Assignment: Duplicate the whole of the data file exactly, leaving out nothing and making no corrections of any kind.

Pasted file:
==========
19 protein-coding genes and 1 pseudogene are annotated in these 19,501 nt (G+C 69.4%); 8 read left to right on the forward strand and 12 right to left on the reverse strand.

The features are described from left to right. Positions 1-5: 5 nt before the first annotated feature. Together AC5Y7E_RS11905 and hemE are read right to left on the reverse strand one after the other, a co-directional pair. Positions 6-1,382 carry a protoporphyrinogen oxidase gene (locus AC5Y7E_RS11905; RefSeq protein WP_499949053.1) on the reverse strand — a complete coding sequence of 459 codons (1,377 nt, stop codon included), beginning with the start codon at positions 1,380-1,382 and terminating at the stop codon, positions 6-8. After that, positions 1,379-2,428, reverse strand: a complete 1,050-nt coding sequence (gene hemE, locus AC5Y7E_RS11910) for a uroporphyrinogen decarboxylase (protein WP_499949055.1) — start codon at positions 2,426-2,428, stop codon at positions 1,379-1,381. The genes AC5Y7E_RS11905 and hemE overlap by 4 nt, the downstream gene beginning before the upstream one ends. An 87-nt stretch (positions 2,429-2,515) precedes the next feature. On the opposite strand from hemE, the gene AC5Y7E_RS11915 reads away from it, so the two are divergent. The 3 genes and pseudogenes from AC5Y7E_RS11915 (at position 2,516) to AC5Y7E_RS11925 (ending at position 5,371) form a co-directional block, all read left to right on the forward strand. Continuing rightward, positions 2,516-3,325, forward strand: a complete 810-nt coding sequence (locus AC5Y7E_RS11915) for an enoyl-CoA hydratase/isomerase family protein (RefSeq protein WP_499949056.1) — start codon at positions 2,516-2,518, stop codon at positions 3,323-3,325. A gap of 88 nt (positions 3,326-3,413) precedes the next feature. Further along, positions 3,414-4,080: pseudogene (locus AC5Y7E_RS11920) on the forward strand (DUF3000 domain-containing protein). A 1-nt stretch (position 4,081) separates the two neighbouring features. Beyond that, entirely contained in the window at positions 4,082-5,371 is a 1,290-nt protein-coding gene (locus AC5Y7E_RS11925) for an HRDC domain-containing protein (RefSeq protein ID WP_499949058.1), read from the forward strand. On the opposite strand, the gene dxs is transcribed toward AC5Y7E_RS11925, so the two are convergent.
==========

19 protein-coding genes and 1 pseudogene are annotated in these 19,501 nt (G+C 69.4%); 8 read left to right on the forward strand and 12 right to left on the reverse strand.

The features are described from left to right. Positions 1-5: 5 nt before the first annotated feature. Together AC5Y7E_RS11905 and hemE are read right to left on the reverse strand one after the other, a co-directional pair. Positions 6-1,382 carry a protoporphyrinogen oxidase gene (locus AC5Y7E_RS11905; RefSeq protein WP_499949053.1) on the reverse strand — a complete coding sequence of 459 codons (1,377 nt, stop codon included), beginning with the start codon at positions 1,380-1,382 and terminating at the stop codon, positions 6-8. After that, positions 1,379-2,428, reverse strand: a complete 1,050-nt coding sequence (gene hemE, locus AC5Y7E_RS11910) for a uroporphyrinogen decarboxylase (protein WP_499949055.1) — start codon at positions 2,426-2,428, stop codon at positions 1,379-1,381. The genes AC5Y7E_RS11905 and hemE overlap by 4 nt, the downstream gene beginning before the upstream one ends. An 87-nt stretch (positions 2,429-2,515) precedes the next feature. On the opposite strand from hemE, the gene AC5Y7E_RS11915 reads away from it, so the two are divergent. The 3 genes and pseudogenes from AC5Y7E_RS11915 (at position 2,516) to AC5Y7E_RS11925 (ending at position 5,371) form a co-directional block, all read left to right on the forward strand. Continuing rightward, positions 2,516-3,325, forward strand: a complete 810-nt coding sequence (locus AC5Y7E_RS11915) for an enoyl-CoA hydratase/isomerase family protein (RefSeq protein WP_499949056.1) — start codon at positions 2,516-2,518, stop codon at positions 3,323-3,325. A gap of 88 nt (positions 3,326-3,413) precedes the next feature. Further along, positions 3,414-4,080: pseudogene (locus AC5Y7E_RS11920) on the forward strand (DUF3000 domain-containing protein). A 1-nt stretch (position 4,081) separates the two neighbouring features. Beyond that, entirely contained in the window at positions 4,082-5,371 is a 1,290-nt protein-coding gene (locus AC5Y7E_RS11925) for an HRDC domain-containing protein (RefSeq protein ID WP_499949058.1), read from the forward strand. On the opposite strand, the gene dxs is transcribed toward AC5Y7E_RS11925, so the two are convergent.